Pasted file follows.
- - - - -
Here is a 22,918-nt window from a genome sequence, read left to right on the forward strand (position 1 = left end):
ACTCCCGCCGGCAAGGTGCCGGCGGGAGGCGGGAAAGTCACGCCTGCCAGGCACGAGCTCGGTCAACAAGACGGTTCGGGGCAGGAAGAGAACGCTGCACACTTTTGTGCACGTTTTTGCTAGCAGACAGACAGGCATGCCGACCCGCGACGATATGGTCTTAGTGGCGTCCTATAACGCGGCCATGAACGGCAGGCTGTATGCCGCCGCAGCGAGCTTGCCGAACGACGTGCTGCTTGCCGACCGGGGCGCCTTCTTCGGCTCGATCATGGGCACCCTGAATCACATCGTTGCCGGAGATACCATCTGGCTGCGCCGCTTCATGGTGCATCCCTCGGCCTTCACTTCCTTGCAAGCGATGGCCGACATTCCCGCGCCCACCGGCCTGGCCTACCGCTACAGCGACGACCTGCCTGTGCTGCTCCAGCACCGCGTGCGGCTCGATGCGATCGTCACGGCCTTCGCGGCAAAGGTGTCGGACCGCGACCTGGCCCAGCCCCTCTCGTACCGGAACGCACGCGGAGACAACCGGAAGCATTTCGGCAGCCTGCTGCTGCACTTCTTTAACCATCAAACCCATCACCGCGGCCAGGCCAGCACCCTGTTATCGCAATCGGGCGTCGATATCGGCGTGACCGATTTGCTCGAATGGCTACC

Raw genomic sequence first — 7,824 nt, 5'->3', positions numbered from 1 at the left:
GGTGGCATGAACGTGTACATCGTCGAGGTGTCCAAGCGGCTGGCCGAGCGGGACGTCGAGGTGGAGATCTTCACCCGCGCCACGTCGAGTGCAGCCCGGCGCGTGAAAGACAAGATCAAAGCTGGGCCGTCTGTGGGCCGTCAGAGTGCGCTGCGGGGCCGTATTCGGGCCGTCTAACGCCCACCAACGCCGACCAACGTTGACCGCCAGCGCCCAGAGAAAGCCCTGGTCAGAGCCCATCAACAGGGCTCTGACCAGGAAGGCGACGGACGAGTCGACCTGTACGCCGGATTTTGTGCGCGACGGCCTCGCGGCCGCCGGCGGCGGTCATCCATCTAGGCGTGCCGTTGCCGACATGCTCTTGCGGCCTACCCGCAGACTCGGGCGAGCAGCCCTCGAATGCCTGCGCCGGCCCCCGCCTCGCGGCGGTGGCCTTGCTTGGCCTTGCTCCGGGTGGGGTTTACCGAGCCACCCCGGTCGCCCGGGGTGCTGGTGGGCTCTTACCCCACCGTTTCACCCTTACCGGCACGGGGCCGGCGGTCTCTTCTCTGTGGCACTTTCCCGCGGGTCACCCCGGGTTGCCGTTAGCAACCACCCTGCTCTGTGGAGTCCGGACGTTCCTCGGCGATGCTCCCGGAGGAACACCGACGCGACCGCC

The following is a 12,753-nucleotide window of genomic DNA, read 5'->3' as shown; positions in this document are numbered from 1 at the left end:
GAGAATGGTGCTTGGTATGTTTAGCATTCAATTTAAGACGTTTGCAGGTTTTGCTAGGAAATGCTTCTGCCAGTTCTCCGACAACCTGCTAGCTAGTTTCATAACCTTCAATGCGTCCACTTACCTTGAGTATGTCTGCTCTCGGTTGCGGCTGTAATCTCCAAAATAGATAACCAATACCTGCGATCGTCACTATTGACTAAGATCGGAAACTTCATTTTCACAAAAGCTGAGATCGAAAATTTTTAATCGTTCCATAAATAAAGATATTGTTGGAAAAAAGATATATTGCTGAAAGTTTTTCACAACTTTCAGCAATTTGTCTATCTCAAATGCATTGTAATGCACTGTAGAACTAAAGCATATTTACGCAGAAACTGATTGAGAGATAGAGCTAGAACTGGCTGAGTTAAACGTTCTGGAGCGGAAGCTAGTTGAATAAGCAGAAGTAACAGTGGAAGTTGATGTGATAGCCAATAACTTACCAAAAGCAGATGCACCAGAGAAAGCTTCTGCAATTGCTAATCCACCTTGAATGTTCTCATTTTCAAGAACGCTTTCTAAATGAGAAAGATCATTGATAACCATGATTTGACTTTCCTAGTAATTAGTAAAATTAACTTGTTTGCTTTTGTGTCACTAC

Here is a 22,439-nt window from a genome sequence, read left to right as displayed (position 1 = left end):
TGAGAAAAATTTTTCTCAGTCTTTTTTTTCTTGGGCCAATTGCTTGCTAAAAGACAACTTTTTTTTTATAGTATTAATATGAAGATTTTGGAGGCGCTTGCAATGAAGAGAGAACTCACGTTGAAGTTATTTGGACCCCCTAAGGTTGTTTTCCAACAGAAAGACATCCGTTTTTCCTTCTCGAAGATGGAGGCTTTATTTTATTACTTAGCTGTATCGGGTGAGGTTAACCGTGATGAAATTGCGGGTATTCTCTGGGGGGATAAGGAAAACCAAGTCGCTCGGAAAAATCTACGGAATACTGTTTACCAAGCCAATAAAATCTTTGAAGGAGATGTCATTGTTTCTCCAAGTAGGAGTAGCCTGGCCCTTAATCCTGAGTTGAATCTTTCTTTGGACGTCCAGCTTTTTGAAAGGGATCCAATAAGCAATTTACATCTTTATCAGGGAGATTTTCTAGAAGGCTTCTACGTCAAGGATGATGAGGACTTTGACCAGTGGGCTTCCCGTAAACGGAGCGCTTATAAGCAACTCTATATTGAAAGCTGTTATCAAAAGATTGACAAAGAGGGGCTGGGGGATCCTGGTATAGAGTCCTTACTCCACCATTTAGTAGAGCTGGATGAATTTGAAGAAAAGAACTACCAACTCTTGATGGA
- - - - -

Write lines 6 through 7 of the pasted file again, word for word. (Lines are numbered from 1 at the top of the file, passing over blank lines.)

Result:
GAGAATGGTGCTTGGTATGTTTAGCATTCAATTTAAGACGTTTGCAGGTTTTGCTAGGAAATGCTTCTGCCAGTTCTCCGACAACCTGCTAGCTAGTTTCATAACCTTCAATGCGTCCACTTACCTTGAGTATGTCTGCTCTCGGTTGCGGCTGTAATCTCCAAAATAGATAACCAATACCTGCGATCGTCACTATTGACTAAGATCGGAAACTTCATTTTCACAAAAGCTGAGATCGAAAATTTTTAATCGTTCCATAAATAAAGATATTGTTGGAAAAAAGATATATTGCTGAAAGTTTTTCACAACTTTCAGCAATTTGTCTATCTCAAATGCATTGTAATGCACTGTAGAACTAAAGCATATTTACGCAGAAACTGATTGAGAGATAGAGCTAGAACTGGCTGAGTTAAACGTTCTGGAGCGGAAGCTAGTTGAATAAGCAGAAGTAACAGTGGAAGTTGATGTGATAGCCAATAACTTACCAAAAGCAGATGCACCAGAGAAAGCTTCTGCAATTGCTAATCCACCTTGAATGTTCTCATTTTCAAGAACGCTTTCTAAATGAGAAAGATCATTGATAACCATGATTTGACTTTCCTAGTAATTAGTAAAATTAACTTGTTTGCTTTTGTGTCACTAC

Here is a 22,439-nt window from a genome sequence, read left to right as displayed (position 1 = left end):